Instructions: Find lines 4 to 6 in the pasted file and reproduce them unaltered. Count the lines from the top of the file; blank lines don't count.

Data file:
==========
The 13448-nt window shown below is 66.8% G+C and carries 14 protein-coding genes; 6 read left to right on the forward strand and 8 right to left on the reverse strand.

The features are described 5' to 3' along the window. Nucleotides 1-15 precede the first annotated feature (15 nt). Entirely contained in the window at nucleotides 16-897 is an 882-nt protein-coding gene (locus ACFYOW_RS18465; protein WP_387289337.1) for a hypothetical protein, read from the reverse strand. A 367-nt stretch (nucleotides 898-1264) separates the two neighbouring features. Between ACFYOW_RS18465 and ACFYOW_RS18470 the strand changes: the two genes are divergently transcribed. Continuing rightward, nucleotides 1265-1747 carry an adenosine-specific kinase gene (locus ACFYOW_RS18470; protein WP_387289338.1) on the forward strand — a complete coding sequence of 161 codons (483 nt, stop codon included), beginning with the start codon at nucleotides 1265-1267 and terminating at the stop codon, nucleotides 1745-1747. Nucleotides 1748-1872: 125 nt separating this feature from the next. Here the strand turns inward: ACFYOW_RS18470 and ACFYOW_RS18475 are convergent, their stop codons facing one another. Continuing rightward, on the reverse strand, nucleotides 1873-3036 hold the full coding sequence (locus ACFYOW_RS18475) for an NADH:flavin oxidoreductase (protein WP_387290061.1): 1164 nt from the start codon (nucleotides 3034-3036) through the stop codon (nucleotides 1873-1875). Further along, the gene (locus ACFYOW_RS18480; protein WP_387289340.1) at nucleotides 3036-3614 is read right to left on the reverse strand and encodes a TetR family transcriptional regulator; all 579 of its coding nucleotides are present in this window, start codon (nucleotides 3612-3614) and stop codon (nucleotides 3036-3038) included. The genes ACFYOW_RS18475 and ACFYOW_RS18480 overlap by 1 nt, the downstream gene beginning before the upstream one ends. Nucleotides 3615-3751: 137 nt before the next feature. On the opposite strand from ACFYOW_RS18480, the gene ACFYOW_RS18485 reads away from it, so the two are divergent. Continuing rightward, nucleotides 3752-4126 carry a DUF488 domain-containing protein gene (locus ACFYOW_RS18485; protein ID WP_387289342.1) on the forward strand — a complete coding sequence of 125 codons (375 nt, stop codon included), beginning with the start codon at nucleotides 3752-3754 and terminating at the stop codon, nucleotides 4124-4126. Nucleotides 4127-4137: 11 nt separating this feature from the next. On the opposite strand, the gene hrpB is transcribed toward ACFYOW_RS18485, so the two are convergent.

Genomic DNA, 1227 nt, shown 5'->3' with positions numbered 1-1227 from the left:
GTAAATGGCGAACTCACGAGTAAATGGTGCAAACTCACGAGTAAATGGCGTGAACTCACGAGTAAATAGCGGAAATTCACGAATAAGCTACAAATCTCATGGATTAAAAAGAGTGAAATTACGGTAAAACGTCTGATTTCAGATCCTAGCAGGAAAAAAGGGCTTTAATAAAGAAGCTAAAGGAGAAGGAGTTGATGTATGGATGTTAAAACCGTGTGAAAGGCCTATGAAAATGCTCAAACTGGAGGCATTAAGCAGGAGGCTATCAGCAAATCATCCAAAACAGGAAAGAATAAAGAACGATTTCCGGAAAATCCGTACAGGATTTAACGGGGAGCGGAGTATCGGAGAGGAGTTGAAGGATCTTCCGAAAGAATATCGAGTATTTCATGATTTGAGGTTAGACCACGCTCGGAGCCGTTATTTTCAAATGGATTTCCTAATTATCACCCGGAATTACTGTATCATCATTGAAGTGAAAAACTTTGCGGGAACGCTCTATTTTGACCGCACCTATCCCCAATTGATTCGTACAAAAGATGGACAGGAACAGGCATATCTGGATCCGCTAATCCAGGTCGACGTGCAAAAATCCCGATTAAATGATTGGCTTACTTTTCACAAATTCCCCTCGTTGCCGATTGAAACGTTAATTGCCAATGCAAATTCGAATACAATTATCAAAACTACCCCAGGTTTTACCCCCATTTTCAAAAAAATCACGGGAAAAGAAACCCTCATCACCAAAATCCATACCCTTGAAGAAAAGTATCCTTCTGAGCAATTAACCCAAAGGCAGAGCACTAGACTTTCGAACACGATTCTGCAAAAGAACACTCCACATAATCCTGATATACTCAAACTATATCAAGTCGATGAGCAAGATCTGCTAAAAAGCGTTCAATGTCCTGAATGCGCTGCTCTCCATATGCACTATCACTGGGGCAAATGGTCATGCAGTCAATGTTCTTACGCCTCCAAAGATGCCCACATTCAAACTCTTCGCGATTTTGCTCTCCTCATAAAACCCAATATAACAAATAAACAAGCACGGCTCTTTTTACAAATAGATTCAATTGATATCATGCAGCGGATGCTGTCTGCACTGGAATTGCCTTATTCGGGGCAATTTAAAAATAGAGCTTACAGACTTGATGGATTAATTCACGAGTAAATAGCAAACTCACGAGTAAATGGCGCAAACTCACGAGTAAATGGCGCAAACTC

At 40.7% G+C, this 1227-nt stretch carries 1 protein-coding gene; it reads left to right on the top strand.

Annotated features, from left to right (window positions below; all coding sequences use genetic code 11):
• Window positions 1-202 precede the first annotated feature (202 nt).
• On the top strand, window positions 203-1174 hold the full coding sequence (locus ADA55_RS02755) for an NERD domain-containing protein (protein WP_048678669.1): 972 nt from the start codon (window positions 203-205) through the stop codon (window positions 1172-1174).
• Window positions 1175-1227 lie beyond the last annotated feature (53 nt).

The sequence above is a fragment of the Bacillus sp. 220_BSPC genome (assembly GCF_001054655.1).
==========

GTAAATGGCGAACTCACGAGTAAATGGTGCAAACTCACGAGTAAATGGCGTGAACTCACGAGTAAATAGCGGAAATTCACGAATAAGCTACAAATCTCATGGATTAAAAAGAGTGAAATTACGGTAAAACGTCTGATTTCAGATCCTAGCAGGAAAAAAGGGCTTTAATAAAGAAGCTAAAGGAGAAGGAGTTGATGTATGGATGTTAAAACCGTGTGAAAGGCCTATGAAAATGCTCAAACTGGAGGCATTAAGCAGGAGGCTATCAGCAAATCATCCAAAACAGGAAAGAATAAAGAACGATTTCCGGAAAATCCGTACAGGATTTAACGGGGAGCGGAGTATCGGAGAGGAGTTGAAGGATCTTCCGAAAGAATATCGAGTATTTCATGATTTGAGGTTAGACCACGCTCGGAGCCGTTATTTTCAAATGGATTTCCTAATTATCACCCGGAATTACTGTATCATCATTGAAGTGAAAAACTTTGCGGGAACGCTCTATTTTGACCGCACCTATCCCCAATTGATTCGTACAAAAGATGGACAGGAACAGGCATATCTGGATCCGCTAATCCAGGTCGACGTGCAAAAATCCCGATTAAATGATTGGCTTACTTTTCACAAATTCCCCTCGTTGCCGATTGAAACGTTAATTGCCAATGCAAATTCGAATACAATTATCAAAACTACCCCAGGTTTTACCCCCATTTTCAAAAAAATCACGGGAAAAGAAACCCTCATCACCAAAATCCATACCCTTGAAGAAAAGTATCCTTCTGAGCAATTAACCCAAAGGCAGAGCACTAGACTTTCGAACACGATTCTGCAAAAGAACACTCCACATAATCCTGATATACTCAAACTATATCAAGTCGATGAGCAAGATCTGCTAAAAAGCGTTCAATGTCCTGAATGCGCTGCTCTCCATATGCACTATCACTGGGGCAAATGGTCATGCAGTCAATGTTCTTACGCCTCCAAAGATGCCCACATTCAAACTCTTCGCGATTTTGCTCTCCTCATAAAACCCAATATAACAAATAAACAAGCACGGCTCTTTTTACAAATAGATTCAATTGATATCATGCAGCGGATGCTGTCTGCACTGGAATTGCCTTATTCGGGGCAATTTAAAAATAGAGCTTACAGACTTGATGGATTAATTCACGAGTAAATAGCAAACTCACGAGTAAATGGCGCAAACTCACGAGTAAATGGCGCAAACTC

At 40.7% G+C, this 1227-nt stretch carries 1 protein-coding gene; it reads left to right on the top strand.

Annotated features, from left to right (window positions below; all coding sequences use genetic code 11):